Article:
An area of ground divided into territories that are vigorously defended by males for purposes of sexual display and mating during the breeding season. Such a system occurs in various bird species, for example the black grouse and peafowl, and also in some mammals. The most dominant males occupy the smallest territories at the centre of the lek, where they are most likely to attract and copulate with visiting females. The peripheral, and larger, territories are occupied by subordinate males, who have less mating success. Over successive breeding seasons, the younger subordinate males gradually displace older individuals from the most desirable territories and become dominant themselves. The lek territories contain no resources of value to the breeding female, such as food or nesting materials, although males of some species may construct bowers or similar structures used in their display.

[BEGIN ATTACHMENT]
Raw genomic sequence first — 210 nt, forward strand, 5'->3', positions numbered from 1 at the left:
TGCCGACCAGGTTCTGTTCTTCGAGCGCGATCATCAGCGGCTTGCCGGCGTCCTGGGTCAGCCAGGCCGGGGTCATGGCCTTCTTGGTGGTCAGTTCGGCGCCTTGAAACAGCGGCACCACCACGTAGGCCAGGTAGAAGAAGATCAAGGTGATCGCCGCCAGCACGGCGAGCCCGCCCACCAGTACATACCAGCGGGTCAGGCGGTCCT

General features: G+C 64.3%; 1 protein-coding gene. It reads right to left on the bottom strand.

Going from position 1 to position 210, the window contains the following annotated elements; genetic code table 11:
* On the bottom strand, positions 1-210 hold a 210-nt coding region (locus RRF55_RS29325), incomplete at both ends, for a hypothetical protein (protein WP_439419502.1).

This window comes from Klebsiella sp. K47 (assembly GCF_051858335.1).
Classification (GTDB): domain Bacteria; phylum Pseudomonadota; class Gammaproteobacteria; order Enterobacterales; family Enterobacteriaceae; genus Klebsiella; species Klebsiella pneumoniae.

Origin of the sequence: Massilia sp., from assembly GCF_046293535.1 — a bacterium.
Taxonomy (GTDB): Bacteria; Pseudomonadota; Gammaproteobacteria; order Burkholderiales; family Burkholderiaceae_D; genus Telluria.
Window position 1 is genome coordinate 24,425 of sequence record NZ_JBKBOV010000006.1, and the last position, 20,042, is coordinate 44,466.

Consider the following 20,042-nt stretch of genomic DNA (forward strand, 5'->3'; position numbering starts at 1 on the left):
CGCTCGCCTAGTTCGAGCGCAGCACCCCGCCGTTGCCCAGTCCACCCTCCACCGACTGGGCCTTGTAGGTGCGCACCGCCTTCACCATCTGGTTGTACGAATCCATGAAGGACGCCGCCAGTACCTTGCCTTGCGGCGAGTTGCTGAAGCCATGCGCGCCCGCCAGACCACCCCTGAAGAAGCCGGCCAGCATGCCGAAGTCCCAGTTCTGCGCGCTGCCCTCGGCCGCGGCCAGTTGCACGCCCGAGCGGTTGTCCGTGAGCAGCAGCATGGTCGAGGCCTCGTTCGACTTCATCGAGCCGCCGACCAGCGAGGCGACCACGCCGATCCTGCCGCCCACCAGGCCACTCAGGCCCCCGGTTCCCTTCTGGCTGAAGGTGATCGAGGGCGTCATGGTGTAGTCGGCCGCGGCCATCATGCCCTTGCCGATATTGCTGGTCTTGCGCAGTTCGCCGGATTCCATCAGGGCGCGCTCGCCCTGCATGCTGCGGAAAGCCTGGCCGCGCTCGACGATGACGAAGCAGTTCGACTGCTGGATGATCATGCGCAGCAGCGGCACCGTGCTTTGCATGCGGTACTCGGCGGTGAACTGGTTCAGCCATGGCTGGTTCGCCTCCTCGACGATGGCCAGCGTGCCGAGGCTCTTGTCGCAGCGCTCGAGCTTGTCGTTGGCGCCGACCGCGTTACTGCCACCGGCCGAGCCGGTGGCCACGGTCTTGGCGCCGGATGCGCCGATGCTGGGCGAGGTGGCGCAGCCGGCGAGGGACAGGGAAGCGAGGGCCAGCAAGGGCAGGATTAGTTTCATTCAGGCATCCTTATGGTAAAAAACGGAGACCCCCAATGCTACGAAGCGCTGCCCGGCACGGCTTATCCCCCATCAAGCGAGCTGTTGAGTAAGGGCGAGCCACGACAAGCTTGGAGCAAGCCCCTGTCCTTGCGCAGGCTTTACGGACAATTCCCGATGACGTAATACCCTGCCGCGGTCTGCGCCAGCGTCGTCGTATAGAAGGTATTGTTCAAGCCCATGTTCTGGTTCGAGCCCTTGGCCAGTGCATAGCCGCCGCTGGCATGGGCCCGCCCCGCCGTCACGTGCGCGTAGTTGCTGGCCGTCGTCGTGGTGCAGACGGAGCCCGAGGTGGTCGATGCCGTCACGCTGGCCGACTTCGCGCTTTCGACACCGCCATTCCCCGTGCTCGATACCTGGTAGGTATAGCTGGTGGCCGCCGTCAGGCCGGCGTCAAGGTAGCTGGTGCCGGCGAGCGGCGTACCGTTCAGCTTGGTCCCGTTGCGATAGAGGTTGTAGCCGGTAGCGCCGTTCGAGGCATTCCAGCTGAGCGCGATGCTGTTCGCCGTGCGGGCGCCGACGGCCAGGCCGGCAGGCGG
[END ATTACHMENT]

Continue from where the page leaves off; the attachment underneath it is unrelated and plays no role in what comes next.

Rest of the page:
Subjects: Biological Sciences.